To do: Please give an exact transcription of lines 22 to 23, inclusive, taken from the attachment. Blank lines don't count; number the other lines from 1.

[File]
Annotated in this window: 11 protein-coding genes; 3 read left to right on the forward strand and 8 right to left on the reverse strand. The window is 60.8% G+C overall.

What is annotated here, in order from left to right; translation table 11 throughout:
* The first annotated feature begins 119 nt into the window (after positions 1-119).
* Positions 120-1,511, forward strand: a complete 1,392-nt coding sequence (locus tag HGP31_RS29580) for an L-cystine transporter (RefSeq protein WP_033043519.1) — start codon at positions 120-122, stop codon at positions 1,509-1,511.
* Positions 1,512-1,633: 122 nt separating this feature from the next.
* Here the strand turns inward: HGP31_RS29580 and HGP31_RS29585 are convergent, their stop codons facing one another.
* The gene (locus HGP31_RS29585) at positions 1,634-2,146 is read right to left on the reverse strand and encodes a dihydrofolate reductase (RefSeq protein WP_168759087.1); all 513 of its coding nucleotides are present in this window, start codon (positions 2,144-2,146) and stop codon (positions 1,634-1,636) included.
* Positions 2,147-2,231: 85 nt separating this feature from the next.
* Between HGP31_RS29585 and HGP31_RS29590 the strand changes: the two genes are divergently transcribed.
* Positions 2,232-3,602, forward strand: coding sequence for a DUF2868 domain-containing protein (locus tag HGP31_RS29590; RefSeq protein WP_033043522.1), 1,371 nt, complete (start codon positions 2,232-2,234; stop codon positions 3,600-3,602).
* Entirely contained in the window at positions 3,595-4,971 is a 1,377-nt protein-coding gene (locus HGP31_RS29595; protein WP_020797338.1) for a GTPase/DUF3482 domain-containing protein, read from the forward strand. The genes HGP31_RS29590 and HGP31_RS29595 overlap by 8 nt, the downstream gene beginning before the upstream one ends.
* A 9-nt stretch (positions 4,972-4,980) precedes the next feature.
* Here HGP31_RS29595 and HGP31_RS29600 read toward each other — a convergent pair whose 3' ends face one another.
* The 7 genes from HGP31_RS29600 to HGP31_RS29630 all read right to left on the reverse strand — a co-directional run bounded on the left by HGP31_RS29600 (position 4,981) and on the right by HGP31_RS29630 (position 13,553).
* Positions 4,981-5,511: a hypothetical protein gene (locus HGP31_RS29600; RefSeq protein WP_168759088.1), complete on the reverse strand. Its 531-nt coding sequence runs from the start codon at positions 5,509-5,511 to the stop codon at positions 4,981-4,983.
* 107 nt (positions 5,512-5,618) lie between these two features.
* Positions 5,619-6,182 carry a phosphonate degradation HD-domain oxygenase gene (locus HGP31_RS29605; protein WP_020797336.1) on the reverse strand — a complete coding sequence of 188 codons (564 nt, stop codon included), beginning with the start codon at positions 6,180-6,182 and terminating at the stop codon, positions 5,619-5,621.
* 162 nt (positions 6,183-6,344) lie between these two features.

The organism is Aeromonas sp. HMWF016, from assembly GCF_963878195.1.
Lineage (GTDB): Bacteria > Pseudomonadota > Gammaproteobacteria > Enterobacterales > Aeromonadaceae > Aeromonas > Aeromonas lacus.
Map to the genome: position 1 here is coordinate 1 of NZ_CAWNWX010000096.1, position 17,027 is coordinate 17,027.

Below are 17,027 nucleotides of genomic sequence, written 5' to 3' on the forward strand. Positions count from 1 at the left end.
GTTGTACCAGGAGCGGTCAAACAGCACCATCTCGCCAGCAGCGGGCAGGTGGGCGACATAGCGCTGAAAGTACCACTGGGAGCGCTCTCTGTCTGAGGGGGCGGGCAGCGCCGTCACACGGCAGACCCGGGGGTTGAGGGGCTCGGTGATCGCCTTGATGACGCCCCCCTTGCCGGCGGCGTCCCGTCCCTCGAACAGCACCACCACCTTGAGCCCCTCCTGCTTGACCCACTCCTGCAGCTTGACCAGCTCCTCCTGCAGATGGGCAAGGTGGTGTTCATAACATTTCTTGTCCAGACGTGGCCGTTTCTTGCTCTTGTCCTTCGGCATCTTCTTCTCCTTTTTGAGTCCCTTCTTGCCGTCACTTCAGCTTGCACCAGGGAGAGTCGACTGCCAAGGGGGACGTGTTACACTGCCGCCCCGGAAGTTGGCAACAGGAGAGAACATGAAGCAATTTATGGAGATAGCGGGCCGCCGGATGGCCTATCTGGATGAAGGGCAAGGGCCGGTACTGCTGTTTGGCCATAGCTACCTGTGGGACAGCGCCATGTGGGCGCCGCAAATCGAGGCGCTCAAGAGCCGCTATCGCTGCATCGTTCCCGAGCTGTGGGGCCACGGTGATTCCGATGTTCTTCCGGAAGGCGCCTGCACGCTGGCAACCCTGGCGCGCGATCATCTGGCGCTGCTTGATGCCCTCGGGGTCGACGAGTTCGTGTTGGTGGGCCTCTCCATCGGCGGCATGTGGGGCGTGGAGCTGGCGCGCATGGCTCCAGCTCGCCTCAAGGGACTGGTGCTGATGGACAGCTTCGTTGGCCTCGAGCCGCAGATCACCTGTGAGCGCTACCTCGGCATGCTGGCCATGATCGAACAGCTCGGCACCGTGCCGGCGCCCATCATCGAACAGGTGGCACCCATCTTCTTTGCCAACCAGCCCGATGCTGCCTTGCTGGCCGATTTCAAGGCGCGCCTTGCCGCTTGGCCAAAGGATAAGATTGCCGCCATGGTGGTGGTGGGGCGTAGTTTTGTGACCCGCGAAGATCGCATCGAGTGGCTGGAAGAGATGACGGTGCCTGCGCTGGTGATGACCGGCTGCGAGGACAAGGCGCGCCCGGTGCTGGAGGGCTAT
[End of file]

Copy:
Below are 17,027 nucleotides of genomic sequence, written 5' to 3' on the forward strand. Positions count from 1 at the left end.
GTTGTACCAGGAGCGGTCAAACAGCACCATCTCGCCAGCAGCGGGCAGGTGGGCGACATAGCGCTGAAAGTACCACTGGGAGCGCTCTCTGTCTGAGGGGGCGGGCAGCGCCGTCACACGGCAGACCCGGGGGTTGAGGGGCTCGGTGATCGCCTTGATGACGCCCCCCTTGCCGGCGGCGTCCCGTCCCTCGAACAGCACCACCACCTTGAGCCCCTCCTGCTTGACCCACTCCTGCAGCTTGACCAGCTCCTCCTGCAGATGGGCAAGGTGGTGTTCATAACATTTCTTGTCCAGACGTGGCCGTTTCTTGCTCTTGTCCTTCGGCATCTTCTTCTCCTTTTTGAGTCCCTTCTTGCCGTCACTTCAGCTTGCACCAGGGAGAGTCGACTGCCAAGGGGGACGTGTTACACTGCCGCCCCGGAAGTTGGCAACAGGAGAGAACATGAAGCAATTTATGGAGATAGCGGGCCGCCGGATGGCCTATCTGGATGAAGGGCAAGGGCCGGTACTGCTGTTTGGCCATAGCTACCTGTGGGACAGCGCCATGTGGGCGCCGCAAATCGAGGCGCTCAAGAGCCGCTATCGCTGCATCGTTCCCGAGCTGTGGGGCCACGGTGATTCCGATGTTCTTCCGGAAGGCGCCTGCACGCTGGCAACCCTGGCGCGCGATCATCTGGCGCTGCTTGATGCCCTCGGGGTCGACGAGTTCGTGTTGGTGGGCCTCTCCATCGGCGGCATGTGGGGCGTGGAGCTGGCGCGCATGGCTCCAGCTCGCCTCAAGGGACTGGTGCTGATGGACAGCTTCGTTGGCCTCGAGCCGCAGATCACCTGTGAGCGCTACCTCGGCATGCTGGCCATGATCGAACAGCTCGGCACCGTGCCGGCGCCCATCATCGAACAGGTGGCACCCATCTTCTTTGCCAACCAGCCCGATGCTGCCTTGCTGGCCGATTTCAAGGCGCGCCTTGCCGCTTGGCCAAAGGATAAGATTGCCGCCATGGTGGTGGTGGGGCGTAGTTTTGTGACCCGCGAAGATCGCATCGAGTGGCTGGAAGAGATGACGGTGCCTGCGCTGGTGATGACCGGCTGCGAGGACAAGGCGCGCCCGGTGCTGGAGGGCTAT